UWM Chancellor Carlos Santiago is leaving to go to work for a non-profit in DC. His personal power base is so great, that his association with the new organization is enough to raise interest in it. Whatever they’re paying him, I suspect it’s worth it.
I have never met Mr. Santiago. No reason I should. I did come into proximity once. We were invited to lunch at the “U-Club” by a gentleman who had agreed to give us some advice on Shakespeare in the Park. He was already there and strategically seated before we arrived. He was at a table that ensured he was the first person you would see when anyone entered the dining room. You had to pass by his table in order to join the rest of your high powered lunch meeting at any other table.
This was no accident.
It became immediately obvious that the gentleman we were meeting had the highest status in the room. The swirl of power was mind-boggling. Not like icky, twisted, sycophantic, Gordon-Gecko-Greed. It was an ebb and flow worthy of the mechanisms of Queen Elizabeth’s court. It was all quite genteel – like a dance. Someone would enter the room, see the gentleman (our backs and profiles were to the door, his was facing it) and gracefully swerve his way, like a moth discovering flame. There was lots of physical connection, mostly warm hand shaking that held on for a second longer while the new entry paid his respects. No ring kissing and I never detected fear. But, there was a way to do things and this was part of it.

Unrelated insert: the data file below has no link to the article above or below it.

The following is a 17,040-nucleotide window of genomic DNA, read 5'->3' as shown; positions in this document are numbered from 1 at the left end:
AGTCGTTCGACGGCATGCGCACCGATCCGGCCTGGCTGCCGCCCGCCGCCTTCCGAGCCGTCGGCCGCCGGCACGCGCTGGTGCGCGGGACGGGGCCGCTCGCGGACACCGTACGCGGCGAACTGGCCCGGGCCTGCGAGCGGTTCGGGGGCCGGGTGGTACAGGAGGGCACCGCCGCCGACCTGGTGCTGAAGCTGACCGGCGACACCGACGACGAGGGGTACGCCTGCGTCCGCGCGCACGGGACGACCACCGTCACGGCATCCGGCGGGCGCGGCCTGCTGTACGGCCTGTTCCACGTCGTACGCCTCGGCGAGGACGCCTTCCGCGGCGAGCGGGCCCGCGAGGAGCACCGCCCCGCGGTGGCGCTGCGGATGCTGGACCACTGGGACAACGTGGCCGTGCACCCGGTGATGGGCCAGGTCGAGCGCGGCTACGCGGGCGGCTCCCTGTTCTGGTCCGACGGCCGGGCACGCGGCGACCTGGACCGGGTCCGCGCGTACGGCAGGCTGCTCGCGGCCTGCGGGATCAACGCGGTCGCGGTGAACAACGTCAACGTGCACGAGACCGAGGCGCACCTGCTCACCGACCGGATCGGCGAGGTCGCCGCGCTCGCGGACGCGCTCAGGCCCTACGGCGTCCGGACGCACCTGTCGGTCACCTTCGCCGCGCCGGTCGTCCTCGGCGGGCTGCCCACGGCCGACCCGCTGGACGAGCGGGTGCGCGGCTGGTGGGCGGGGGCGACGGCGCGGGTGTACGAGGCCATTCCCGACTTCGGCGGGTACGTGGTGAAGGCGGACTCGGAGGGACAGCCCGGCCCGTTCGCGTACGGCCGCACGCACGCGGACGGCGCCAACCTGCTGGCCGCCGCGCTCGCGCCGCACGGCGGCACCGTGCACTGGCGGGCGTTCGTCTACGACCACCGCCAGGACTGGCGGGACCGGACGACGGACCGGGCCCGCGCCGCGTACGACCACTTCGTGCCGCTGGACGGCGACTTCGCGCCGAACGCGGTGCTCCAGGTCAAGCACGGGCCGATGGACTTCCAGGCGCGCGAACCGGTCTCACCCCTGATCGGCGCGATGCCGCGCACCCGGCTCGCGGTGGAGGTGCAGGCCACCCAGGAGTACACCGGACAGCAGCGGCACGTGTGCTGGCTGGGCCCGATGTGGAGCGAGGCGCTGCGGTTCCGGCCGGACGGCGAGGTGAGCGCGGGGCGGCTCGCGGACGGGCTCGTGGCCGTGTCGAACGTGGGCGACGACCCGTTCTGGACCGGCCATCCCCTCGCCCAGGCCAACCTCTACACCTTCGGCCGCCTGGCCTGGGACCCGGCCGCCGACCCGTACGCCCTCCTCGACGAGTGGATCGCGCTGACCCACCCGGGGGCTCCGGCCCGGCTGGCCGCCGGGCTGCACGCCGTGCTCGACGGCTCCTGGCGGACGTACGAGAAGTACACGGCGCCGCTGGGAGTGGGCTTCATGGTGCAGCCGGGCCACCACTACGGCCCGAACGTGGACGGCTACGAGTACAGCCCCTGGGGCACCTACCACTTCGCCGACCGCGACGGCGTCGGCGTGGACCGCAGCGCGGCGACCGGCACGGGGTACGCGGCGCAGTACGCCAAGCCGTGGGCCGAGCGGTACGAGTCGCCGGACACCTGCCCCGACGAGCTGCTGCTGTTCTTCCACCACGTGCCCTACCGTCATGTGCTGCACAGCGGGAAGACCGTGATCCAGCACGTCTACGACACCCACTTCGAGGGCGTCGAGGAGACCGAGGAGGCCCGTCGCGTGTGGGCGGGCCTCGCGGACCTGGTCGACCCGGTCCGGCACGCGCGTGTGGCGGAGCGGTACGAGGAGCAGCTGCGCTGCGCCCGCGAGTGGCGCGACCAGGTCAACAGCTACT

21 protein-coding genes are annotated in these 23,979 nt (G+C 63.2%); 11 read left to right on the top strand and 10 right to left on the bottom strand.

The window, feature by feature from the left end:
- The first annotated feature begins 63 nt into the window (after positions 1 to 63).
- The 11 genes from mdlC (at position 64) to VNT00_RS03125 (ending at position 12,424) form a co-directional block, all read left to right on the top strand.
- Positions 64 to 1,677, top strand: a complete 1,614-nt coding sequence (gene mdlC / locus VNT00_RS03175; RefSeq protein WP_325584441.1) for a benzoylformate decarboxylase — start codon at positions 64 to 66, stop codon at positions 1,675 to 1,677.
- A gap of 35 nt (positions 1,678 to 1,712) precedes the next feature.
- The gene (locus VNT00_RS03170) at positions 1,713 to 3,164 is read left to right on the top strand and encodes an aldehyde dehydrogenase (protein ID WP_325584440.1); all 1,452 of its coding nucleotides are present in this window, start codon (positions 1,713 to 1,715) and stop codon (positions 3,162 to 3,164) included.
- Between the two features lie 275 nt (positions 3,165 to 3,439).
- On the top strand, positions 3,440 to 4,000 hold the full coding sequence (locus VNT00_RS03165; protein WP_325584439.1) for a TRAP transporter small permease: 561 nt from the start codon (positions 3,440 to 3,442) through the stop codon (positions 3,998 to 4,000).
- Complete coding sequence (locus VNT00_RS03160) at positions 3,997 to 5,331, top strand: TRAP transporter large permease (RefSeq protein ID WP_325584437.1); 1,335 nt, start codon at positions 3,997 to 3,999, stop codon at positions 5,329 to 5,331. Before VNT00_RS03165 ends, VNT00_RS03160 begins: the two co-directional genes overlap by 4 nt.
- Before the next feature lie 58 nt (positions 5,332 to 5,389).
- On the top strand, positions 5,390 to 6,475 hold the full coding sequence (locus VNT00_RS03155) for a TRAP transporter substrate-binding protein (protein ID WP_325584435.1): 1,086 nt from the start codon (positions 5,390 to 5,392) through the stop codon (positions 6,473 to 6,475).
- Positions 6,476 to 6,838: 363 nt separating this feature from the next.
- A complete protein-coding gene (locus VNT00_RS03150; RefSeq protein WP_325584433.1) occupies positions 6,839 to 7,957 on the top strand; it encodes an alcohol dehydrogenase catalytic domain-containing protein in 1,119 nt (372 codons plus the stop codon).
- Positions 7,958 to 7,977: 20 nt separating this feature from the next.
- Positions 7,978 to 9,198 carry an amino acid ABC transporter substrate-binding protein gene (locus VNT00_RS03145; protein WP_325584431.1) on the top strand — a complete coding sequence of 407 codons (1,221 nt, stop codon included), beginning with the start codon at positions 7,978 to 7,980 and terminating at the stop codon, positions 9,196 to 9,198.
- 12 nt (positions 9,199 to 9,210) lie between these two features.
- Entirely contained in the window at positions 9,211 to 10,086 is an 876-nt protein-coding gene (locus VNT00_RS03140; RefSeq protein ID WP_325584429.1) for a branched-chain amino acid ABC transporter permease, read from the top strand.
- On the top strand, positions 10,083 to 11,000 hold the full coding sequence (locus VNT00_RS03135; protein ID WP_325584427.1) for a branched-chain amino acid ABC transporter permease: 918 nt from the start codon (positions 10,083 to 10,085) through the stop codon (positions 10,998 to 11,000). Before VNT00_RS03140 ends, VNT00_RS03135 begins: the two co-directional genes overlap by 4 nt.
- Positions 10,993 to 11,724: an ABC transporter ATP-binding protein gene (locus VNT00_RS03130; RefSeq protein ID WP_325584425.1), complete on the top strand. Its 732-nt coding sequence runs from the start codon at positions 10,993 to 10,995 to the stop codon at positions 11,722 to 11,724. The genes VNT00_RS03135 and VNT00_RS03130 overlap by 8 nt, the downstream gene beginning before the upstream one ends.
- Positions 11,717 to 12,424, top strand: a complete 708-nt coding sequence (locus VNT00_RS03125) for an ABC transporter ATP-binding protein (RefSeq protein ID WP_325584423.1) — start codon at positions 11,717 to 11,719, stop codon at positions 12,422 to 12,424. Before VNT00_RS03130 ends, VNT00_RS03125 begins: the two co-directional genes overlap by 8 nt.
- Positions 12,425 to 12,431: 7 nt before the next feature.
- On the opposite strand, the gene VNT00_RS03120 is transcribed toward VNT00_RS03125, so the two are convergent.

That’s how my orbit crossed with Carlos Santiago. There were never any introductions, but at that level, if you needed one, you obviously weren’t a player. I’m not a player. I’m an observer and a sponge. We were the beneficiaries of noblesse oblige. We were also under scrutiny. I detected numerous glances from the other tables – courtiers and princes who had already delivered their fond greetings and had made their ways to their corners. They wondered for the briefest moment who we were, just because we were at his table.
Lunch was superb and so were the lessons. These are the big boys (yes, many more boys than girls) and there is an entry fee. The advice that the gentleman gave was excellent, if a little bit beyond our current grasp. It was definitely, next level advice, but we’ve got to have something to aim for.
Congratulations to Mr. Santiago. Greater congratulations to his new employer.
Susan Scot Fry